Ashiq Masih appeals US, UK, Italy and Canada to help Aasia Bibi, family

  • “There will be a war if Aasia is sent out of country, we are ready” threatens Khadim Rizvi
  • Army has nothing to do with this case; Asif Ghafoor. Advocate seeks political asylum in Netherland
  • Acquittal of Aasia is welcoming, we call abolition of death penalty worldwide; comments Theresa May


Nation special report
ISLAMABAD: Amidst reports of new threatening statement from various leaders of Tehreek-e-Labbaik Pakistan (TLP), Ashiq Masih , the husband of Aasia Bibi, acquitted by the Supreme Court in a blasphemy case has appealed to US President Donald Trump for refuge, citing danger to family members’ lives. He has also appealed to the United Kingdom, Italy and Canada for assistance.

“I am requesting the President of the United States Donald Trump to help us exit from Pakistan,” Masih said in a video recorded by the British Pakistani Christian Association and seen by Reuters. “I also request the Prime Minister of the United Kingdom to help us, I also request the Prime Minister of Canada,” he said, while also asking for help on behalf of his brother Joseph Nadeem who has assisted with Bibi’s case.

Canada urged Pakistan on Tuesday to ensure the well-being of Bibi as her life was in danger after her acquittal. The US Embassy and British and Canadian High Commissions in Islamabad did not immediately respond to a request for comment on the video.

Earlier, in an interview with German broadcaster DW, Bibi’s husband said he and his family were “frightened” after Pakistan’s authorities struck a deal with Tehreek-i-Labbaik Pakistan in order to end protests over Aasia Bibi’s acquittal.

As part of the agreement, officials will start proceedings to bar her from leaving the country. The government will also not prevent protesters legally challenging the Supreme Court decision to release her.

“The agreement has sent a shiver down my spine,” Mr Masih told DW. “It is wrong to set a precedent in which you pile pressure onto the judiciary. The current situation is very dangerous for us. We have no security and are hiding here and there, frequently changing our location.”

He added: “My wife, Aasia Bibi, has already suffered greatly. She has spent 10 years in jail. My daughters were dying to see her free, but now this review petition will prolong her plight.”

UK’s reaction

UK MP Tom Tugendhat, who chairs the Foreign Affairs Committee in Parliament, said he had asked the Home Office for an “urgent evaluation of the situation”, the Guardian reported.

Theresa May

Prime Minister Theresa May has stopped short of welcoming the release of Asia Bibi during Wednesday’s Prime Minister’s Questions. Tory MP Fiona Bruce asked whether she welcomed her acquittal by Pakistan’s Supreme Court.

May responded in the Commons by instead saying: “The news out of Pakistan will be very welcome to her family and to all of those who have campaigned for her release.”

Theresa May did however speak out against Pakistan’s use of the death penalty. She said: “Our longstanding position on the death penalty is well known. We call for its abolition globally.”

Theresa May told MP Fiona Bruce the news would be welcomed by her family “and those who have campaigned in Pakistan and around the world for her release”, and the UK was committed to the global abolition of the death penalty.

Khadim Rizvi

“There will be a war if they send Aasia out of country,” TLP leader Khadim Hussain Rizvi said after the deal with the government was reached to call off the protests.

Fawad Choudhry

Pakistan’s Information Minister Fawad Chaudry told BBC that security had been “beefed up” to protect Aasia Bibi. “Yes, there is a situation and we are dealing with it, but I assure you that her life is not in danger,” he told the broadcast. He described the government’s deal with the protesters as “firefighting”, saying it helped to “resolve the situation without resorting to violence”.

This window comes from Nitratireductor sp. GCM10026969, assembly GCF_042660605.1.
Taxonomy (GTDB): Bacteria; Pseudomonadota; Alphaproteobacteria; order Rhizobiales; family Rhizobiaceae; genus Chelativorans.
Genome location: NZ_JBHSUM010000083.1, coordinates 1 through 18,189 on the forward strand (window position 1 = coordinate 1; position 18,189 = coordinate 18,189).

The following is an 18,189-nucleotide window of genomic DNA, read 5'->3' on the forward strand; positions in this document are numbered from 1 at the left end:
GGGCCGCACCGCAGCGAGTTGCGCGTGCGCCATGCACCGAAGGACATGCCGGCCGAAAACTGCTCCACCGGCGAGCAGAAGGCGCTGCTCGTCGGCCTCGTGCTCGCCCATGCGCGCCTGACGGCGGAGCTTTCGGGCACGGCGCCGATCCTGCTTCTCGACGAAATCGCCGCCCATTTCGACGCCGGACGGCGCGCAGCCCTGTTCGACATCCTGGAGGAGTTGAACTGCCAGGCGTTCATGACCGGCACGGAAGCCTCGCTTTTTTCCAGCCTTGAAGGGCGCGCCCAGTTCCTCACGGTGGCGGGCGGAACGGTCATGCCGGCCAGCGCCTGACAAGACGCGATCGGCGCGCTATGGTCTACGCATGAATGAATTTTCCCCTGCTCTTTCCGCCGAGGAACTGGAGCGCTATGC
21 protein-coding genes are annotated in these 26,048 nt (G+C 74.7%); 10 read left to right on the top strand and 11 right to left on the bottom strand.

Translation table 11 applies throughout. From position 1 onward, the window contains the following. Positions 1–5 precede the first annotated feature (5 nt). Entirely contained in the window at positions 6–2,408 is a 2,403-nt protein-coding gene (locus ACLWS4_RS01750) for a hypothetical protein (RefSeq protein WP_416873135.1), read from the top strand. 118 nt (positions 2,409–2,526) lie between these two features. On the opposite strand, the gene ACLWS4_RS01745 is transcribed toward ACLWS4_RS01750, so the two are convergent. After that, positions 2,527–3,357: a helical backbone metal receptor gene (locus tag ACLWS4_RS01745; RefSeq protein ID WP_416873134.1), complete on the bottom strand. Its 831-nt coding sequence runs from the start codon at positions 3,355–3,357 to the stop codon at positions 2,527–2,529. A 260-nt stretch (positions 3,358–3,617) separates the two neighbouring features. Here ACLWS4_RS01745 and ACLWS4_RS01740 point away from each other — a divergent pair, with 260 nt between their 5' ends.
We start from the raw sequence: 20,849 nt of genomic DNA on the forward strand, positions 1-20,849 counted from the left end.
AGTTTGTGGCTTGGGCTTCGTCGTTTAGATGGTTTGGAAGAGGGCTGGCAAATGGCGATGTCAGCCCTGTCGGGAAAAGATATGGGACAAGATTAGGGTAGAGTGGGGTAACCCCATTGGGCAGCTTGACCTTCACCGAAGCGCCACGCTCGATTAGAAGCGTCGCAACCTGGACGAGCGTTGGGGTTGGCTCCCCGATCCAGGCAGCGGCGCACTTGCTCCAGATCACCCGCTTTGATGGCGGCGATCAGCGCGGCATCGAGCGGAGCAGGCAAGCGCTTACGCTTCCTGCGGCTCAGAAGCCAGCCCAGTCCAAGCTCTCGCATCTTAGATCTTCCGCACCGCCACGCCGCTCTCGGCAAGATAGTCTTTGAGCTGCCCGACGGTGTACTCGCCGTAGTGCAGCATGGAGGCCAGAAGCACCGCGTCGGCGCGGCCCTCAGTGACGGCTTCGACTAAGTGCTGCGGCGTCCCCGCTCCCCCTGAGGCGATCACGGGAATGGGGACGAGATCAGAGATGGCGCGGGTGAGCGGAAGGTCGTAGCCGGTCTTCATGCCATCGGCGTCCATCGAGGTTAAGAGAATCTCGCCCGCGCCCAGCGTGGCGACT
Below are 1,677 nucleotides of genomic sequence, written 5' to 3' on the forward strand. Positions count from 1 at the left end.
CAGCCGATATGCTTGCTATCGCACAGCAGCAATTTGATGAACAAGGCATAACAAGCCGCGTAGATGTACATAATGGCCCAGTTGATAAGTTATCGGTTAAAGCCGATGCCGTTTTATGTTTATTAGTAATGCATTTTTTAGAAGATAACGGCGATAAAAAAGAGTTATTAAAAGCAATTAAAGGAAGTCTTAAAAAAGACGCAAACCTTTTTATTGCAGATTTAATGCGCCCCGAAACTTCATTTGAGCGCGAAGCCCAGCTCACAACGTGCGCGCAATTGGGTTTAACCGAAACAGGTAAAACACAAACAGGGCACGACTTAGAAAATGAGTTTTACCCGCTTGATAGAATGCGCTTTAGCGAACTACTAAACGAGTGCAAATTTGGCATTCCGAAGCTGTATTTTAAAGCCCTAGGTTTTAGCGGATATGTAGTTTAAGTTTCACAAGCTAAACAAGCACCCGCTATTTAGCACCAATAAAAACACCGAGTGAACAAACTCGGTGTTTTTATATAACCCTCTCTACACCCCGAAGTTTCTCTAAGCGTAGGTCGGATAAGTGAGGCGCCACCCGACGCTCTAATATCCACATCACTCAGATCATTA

Director General (DG) of Inter-Services Public Relations (ISPR) Maj Gen Asif Ghafoor on Friday distanced the army from the controversy surrounding Asia Bibi’s acquittal, saying that the decision had been taken by the courts and the army had nothing to do with it.

Speaking to PTV News, the DG ISPR advised religio-political parties protesting against the Supreme Court judgement on Asia Bibi’s appeal to seek a legal solution to their grievances.

He referred to a review petition against the Supreme Court’s decision, filed by Qari Muhammad Salam, and said that they should wait for the court to decide the matter. “Unfortunately, the army is dragged into every matter,” he said when asked about anti-military statements issued by protesters. “This is a legal matter and it is sad that negative statements are being issued against the army.”

“We are tolerating a lot,” he added, pointing out that there are certain limitations imposed by the Constitution on what can be said about state institutions, and that action could be taken in case of violation of these.

He also urged the protesters not to divert the army’s attention to “other matters”, saying the forces are engaged in a fight to defeat terrorism. “The armed forces, along with the rest of the country, have fought a war that we are about to win,” said Maj Gen Ghafoor. “Our goal is long-lasting peace. We have established peace and we are headed towards stability but there is still a lot left to do,” he said.

“The armed forces hope that this matter is resolved without disruption of peace,” he said, urging the people to unite so that the country can move forward.

The DG ISPR added that “even though the army had nothing to do with [Asia Bibi’s] case”, the forces still wish for the matter to be resolved peacefully. At the same time, he warned that action would be taken as per the Constitution if matters escalate.

In answer to a question about Tehreek-i-Labbaik Pakistan (TLP) chief Khadim Hussain Rizvi’s statement, where he had alleged that the armed forces had threatened to “destroy” his party, Maj Gen Ghafoor explained that members of the Inter-Services Intelligence were part of the delegation that was sent to negotiate with the protesters.